as much as they wish, they call it a violation of individual liberty.
However, we also recognise limitations on individual liberty
when activity prevents others from pursuing the same amount of
liberty. The actions of many people living in industrialised
countries today is resulting in environmental destruction which
will prevent others in the future from pursuing their liberty.
Permitting humans to pursue their unlimited selfish drives is
not consistent with the goal of reaching a lasting earth. The
few percent of humanity that create the most waste, and pursue
the most wasteful lifestyles must not be allowed to sacrifice
the whole planet. Above all, the destruction of the environment,
disregard for other people, ignores love. Love has more claims
to be the principle ethical ideal than desire coming from autonomy.
Bioethics does involve all of life, if we do not love all of
life we cannot love other people. We need to seek ways to balance
need and desire, and just distribution of the freedom that everyone
is allowed. We should not only aim to give the greatest good
for the most, nor the greatest freedom for the most, but the greatest
love for all.
Table 1: Environmental attitudes
Q2. During the past 12 months have you...?
1 Yes 2 No 3 Don't know
a. Bought foods labeled as "pesticide free"
b. Stopped buying a product because it caused environmental problems
c. Contributed money or time to an environmental cause
d. Changed your life style in significant ways to protect the environment
e. Stopped eating a certain food because of concerns over its safety
f. Sorted out certain types of household waste (glass, papers, ...) for recycling
g. Saved energy, for example, by using less hot water, by closing doors and windows in winter to save heat
Abbreviations: NZ=New Zealand; A=Australia;J=Japan; P=Philippines; S=Singapore; HK=Hong Kong;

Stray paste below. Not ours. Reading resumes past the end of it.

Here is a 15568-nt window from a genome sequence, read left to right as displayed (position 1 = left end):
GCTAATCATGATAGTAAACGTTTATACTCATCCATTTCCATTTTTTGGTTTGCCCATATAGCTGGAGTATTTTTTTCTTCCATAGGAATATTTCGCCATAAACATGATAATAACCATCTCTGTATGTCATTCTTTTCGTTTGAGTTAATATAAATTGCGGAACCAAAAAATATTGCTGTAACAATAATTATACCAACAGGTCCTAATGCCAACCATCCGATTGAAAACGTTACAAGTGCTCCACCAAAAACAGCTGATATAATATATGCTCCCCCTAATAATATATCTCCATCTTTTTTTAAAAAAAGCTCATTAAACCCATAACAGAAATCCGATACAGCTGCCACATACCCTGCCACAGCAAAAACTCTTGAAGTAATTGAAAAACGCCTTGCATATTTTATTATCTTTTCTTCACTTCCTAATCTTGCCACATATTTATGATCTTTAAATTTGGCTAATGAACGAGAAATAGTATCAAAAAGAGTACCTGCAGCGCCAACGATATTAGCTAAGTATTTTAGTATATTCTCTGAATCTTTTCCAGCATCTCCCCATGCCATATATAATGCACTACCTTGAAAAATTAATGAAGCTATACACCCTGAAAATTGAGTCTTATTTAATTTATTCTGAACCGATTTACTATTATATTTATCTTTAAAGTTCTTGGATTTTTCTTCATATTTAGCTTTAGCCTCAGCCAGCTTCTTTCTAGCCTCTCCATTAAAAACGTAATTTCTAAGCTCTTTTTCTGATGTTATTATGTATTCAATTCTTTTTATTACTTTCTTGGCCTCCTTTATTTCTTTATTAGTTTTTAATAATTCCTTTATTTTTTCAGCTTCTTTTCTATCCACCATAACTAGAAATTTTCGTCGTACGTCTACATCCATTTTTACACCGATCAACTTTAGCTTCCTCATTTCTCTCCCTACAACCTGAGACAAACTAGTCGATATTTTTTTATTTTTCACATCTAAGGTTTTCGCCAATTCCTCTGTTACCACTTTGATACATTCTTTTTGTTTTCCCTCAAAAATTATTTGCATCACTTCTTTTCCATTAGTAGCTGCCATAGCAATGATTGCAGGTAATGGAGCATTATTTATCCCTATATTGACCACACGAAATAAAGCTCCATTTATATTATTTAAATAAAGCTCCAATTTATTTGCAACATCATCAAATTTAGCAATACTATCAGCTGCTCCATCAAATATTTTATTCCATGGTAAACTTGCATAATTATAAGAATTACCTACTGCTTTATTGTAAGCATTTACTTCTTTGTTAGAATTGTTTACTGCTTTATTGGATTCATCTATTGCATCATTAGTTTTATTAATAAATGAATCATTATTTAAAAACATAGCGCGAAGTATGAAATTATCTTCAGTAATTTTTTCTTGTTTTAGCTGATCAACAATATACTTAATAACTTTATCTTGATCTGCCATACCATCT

R=Russia; s= student, otherwise public samples. The results to question f and g for the UK, France,
Germany from Eurobarometer 37.0;
1992; are (f: UK=75, F=84, Ger=93; g: UK=86, F=82, Ger=86; Yes).
Biotechnology and Sustainable Agriculture
Changing the way human beings behave towards each other is a supernatural task, that can be aided by all of us changing our attitudes. We must ensure that efficient and sustainable agriculture is encouraged, but recognise it is only part of a broader solution. Sustainable agriculture could be defined as the appropriate use of crop and livestock systems and agricultural inputs supporting those activities which maintain economic and social viability while preserving the high productivity and quality of the land. Technology does change the way we live. We need to improve agricultural efficiency to succeed, however current research interests in biotechnology are not necessarily the best way to provide sustainable agriculture. Large corporations are developing new techniques that may require constant application. An example is biological weed control where about one case in six has worked, and is very cost effective (most projects cost less than US$150,000) (7). This success rate is still much greater than that achieved in searching for useful agrochemicals, and much cheaper.